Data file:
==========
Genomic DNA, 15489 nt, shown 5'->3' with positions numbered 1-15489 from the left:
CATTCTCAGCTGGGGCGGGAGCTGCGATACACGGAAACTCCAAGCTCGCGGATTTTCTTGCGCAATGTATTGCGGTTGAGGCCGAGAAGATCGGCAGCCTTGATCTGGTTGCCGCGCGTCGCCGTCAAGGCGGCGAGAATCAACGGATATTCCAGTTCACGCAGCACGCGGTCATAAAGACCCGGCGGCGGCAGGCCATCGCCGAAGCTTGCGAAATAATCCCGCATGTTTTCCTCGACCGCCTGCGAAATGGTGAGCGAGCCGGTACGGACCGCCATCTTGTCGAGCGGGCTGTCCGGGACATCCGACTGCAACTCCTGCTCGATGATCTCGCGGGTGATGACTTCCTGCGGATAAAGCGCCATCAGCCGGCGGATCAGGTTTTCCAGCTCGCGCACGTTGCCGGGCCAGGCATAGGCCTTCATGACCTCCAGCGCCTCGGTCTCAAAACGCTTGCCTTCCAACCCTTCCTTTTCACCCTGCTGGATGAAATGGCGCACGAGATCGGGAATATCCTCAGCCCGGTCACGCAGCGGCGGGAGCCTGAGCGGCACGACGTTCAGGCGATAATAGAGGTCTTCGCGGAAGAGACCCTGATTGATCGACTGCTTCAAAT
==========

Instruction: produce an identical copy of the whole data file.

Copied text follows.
Genomic DNA, 15489 nt, shown 5'->3' with positions numbered 1-15489 from the left:
CATTCTCAGCTGGGGCGGGAGCTGCGATACACGGAAACTCCAAGCTCGCGGATTTTCTTGCGCAATGTATTGCGGTTGAGGCCGAGAAGATCGGCAGCCTTGATCTGGTTGCCGCGCGTCGCCGTCAAGGCGGCGAGAATCAACGGATATTCCAGTTCACGCAGCACGCGGTCATAAAGACCCGGCGGCGGCAGGCCATCGCCGAAGCTTGCGAAATAATCCCGCATGTTTTCCTCGACCGCCTGCGAAATGGTGAGCGAGCCGGTACGGACCGCCATCTTGTCGAGCGGGCTGTCCGGGACATCCGACTGCAACTCCTGCTCGATGATCTCGCGGGTGATGACTTCCTGCGGATAAAGCGCCATCAGCCGGCGGATCAGGTTTTCCAGCTCGCGCACGTTGCCGGGCCAGGCATAGGCCTTCATGACCTCCAGCGCCTCGGTCTCAAAACGCTTGCCTTCCAACCCTTCCTTTTCACCCTGCTGGATGAAATGGCGCACGAGATCGGGAATATCCTCAGCCCGGTCACGCAGCGGCGGGAGCCTGAGCGGCACGACGTTCAGGCGATAATAGAGGTCTTCGCGGAAGAGACCCTGATTGATCGACTGCTTCAAAT